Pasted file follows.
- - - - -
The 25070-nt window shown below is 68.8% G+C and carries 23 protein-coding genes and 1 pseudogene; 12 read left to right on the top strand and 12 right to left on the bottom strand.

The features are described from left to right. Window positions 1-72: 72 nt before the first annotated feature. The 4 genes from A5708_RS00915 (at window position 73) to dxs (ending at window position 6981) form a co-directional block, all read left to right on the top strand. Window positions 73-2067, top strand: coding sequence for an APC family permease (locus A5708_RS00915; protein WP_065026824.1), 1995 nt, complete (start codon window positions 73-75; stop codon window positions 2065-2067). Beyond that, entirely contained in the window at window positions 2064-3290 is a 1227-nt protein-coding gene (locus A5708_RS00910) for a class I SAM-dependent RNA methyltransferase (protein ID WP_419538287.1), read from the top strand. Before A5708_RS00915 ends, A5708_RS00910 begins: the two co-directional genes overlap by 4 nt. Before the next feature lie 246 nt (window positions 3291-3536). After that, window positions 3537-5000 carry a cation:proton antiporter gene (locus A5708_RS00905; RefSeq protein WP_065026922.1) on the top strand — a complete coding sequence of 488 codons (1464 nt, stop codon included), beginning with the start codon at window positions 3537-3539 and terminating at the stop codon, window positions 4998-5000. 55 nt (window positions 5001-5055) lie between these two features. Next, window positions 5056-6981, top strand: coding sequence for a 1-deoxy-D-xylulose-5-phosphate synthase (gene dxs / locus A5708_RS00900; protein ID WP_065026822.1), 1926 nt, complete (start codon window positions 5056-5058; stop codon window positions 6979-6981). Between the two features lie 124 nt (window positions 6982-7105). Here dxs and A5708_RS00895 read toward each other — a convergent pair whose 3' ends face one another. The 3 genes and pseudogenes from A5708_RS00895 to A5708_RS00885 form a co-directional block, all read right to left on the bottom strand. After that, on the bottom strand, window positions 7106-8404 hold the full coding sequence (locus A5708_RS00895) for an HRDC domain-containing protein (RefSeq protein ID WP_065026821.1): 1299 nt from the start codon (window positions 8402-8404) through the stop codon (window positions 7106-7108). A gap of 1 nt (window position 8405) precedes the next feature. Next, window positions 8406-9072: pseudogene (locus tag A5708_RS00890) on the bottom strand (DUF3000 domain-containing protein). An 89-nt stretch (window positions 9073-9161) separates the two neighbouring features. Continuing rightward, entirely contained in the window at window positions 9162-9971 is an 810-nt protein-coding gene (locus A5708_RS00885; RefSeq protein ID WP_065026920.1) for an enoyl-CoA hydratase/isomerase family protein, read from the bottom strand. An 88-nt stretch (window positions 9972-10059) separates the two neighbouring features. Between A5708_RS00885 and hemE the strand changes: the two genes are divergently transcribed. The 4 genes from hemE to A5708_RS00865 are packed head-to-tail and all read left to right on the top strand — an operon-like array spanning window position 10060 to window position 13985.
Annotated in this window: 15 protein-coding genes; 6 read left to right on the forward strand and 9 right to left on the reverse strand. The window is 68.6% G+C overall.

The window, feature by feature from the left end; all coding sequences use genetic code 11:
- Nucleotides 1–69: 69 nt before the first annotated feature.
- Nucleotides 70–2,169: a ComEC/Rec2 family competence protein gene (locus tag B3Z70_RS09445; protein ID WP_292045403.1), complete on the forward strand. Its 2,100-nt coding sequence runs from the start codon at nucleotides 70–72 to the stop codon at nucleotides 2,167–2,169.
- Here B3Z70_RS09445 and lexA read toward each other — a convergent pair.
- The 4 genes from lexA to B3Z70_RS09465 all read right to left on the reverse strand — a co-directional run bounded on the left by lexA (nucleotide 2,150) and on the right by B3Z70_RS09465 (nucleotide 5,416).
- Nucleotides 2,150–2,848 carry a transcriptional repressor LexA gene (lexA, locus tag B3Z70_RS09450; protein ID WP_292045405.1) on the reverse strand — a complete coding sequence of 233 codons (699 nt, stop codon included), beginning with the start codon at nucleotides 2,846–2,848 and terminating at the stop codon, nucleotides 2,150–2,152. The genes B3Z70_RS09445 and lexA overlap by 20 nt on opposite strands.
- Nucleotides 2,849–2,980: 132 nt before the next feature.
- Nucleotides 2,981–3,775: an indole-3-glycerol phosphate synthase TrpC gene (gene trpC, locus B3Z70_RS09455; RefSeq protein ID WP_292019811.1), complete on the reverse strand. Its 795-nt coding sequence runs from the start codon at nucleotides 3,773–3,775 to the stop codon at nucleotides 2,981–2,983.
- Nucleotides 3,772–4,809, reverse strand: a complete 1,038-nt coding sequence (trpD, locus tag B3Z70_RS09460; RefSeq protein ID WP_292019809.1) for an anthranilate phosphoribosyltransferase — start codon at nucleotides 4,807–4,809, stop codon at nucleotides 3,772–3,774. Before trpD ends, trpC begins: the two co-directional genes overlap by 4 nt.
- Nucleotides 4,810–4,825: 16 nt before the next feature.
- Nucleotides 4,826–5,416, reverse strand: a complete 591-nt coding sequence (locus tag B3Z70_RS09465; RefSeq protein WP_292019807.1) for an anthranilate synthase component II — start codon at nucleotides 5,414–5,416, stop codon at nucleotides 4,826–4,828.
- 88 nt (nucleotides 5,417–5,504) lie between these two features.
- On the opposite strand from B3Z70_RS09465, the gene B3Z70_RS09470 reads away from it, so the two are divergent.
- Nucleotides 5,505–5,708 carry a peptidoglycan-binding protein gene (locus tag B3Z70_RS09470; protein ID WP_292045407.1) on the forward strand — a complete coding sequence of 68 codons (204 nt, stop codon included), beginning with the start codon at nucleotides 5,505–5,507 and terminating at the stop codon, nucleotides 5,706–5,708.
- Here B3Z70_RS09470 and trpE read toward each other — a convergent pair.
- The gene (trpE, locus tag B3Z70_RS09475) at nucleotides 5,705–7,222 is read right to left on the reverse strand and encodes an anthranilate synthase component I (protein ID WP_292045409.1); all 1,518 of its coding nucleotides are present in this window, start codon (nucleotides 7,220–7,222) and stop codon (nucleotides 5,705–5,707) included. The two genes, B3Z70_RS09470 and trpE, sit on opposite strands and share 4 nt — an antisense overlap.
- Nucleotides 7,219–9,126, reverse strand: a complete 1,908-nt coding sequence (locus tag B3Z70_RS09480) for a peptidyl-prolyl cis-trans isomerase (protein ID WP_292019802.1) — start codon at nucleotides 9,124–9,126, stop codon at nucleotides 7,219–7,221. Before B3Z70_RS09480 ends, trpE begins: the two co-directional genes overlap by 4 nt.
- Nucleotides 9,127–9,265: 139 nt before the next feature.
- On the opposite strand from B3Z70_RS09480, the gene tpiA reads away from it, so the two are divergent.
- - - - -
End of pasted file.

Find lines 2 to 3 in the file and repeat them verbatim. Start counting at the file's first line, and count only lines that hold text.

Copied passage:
The features are described from left to right. Window positions 1-72: 72 nt before the first annotated feature. The 4 genes from A5708_RS00915 (at window position 73) to dxs (ending at window position 6981) form a co-directional block, all read left to right on the top strand. Window positions 73-2067, top strand: coding sequence for an APC family permease (locus A5708_RS00915; protein WP_065026824.1), 1995 nt, complete (start codon window positions 73-75; stop codon window positions 2065-2067). Beyond that, entirely contained in the window at window positions 2064-3290 is a 1227-nt protein-coding gene (locus A5708_RS00910) for a class I SAM-dependent RNA methyltransferase (protein ID WP_419538287.1), read from the top strand. Before A5708_RS00915 ends, A5708_RS00910 begins: the two co-directional genes overlap by 4 nt. Before the next feature lie 246 nt (window positions 3291-3536). After that, window positions 3537-5000 carry a cation:proton antiporter gene (locus A5708_RS00905; RefSeq protein WP_065026922.1) on the top strand — a complete coding sequence of 488 codons (1464 nt, stop codon included), beginning with the start codon at window positions 3537-3539 and terminating at the stop codon, window positions 4998-5000. 55 nt (window positions 5001-5055) lie between these two features. Next, window positions 5056-6981, top strand: coding sequence for a 1-deoxy-D-xylulose-5-phosphate synthase (gene dxs / locus A5708_RS00900; protein ID WP_065026822.1), 1926 nt, complete (start codon window positions 5056-5058; stop codon window positions 6979-6981). Between the two features lie 124 nt (window positions 6982-7105). Here dxs and A5708_RS00895 read toward each other — a convergent pair whose 3' ends face one another. The 3 genes and pseudogenes from A5708_RS00895 to A5708_RS00885 form a co-directional block, all read right to left on the bottom strand. After that, on the bottom strand, window positions 7106-8404 hold the full coding sequence (locus A5708_RS00895) for an HRDC domain-containing protein (RefSeq protein ID WP_065026821.1): 1299 nt from the start codon (window positions 8402-8404) through the stop codon (window positions 7106-7108). A gap of 1 nt (window position 8405) precedes the next feature. Next, window positions 8406-9072: pseudogene (locus tag A5708_RS00890) on the bottom strand (DUF3000 domain-containing protein). An 89-nt stretch (window positions 9073-9161) separates the two neighbouring features. Continuing rightward, entirely contained in the window at window positions 9162-9971 is an 810-nt protein-coding gene (locus A5708_RS00885; RefSeq protein ID WP_065026920.1) for an enoyl-CoA hydratase/isomerase family protein, read from the bottom strand. An 88-nt stretch (window positions 9972-10059) separates the two neighbouring features. Between A5708_RS00885 and hemE the strand changes: the two genes are divergently transcribed. The 4 genes from hemE to A5708_RS00865 are packed head-to-tail and all read left to right on the top strand — an operon-like array spanning window position 10060 to window position 13985.
Annotated in this window: 15 protein-coding genes; 6 read left to right on the forward strand and 9 right to left on the reverse strand. The window is 68.6% G+C overall.